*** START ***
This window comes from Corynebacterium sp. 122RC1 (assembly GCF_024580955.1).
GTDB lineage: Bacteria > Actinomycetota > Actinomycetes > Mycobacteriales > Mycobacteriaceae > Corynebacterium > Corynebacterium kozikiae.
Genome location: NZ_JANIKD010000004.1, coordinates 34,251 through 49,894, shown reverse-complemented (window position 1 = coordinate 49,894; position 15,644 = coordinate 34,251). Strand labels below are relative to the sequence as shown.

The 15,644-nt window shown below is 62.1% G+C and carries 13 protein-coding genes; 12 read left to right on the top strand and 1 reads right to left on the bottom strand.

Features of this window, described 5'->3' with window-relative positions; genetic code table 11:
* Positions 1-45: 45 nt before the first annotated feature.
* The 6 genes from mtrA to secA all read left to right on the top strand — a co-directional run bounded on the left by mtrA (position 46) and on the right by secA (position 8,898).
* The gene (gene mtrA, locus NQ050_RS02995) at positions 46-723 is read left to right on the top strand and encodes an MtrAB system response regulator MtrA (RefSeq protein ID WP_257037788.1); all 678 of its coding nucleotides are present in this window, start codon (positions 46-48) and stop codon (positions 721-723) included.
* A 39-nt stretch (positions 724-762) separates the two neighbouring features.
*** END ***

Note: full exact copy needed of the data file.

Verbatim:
This window comes from Corynebacterium sp. 122RC1 (assembly GCF_024580955.1).
GTDB lineage: Bacteria > Actinomycetota > Actinomycetes > Mycobacteriales > Mycobacteriaceae > Corynebacterium > Corynebacterium kozikiae.
Genome location: NZ_JANIKD010000004.1, coordinates 34,251 through 49,894, shown reverse-complemented (window position 1 = coordinate 49,894; position 15,644 = coordinate 34,251). Strand labels below are relative to the sequence as shown.

The 15,644-nt window shown below is 62.1% G+C and carries 13 protein-coding genes; 12 read left to right on the top strand and 1 reads right to left on the bottom strand.

Features of this window, described 5'->3' with window-relative positions; genetic code table 11:
* Positions 1-45: 45 nt before the first annotated feature.
* The 6 genes from mtrA to secA all read left to right on the top strand — a co-directional run bounded on the left by mtrA (position 46) and on the right by secA (position 8,898).
* The gene (gene mtrA, locus NQ050_RS02995) at positions 46-723 is read left to right on the top strand and encodes an MtrAB system response regulator MtrA (RefSeq protein ID WP_257037788.1); all 678 of its coding nucleotides are present in this window, start codon (positions 46-48) and stop codon (positions 721-723) included.
* A 39-nt stretch (positions 724-762) separates the two neighbouring features.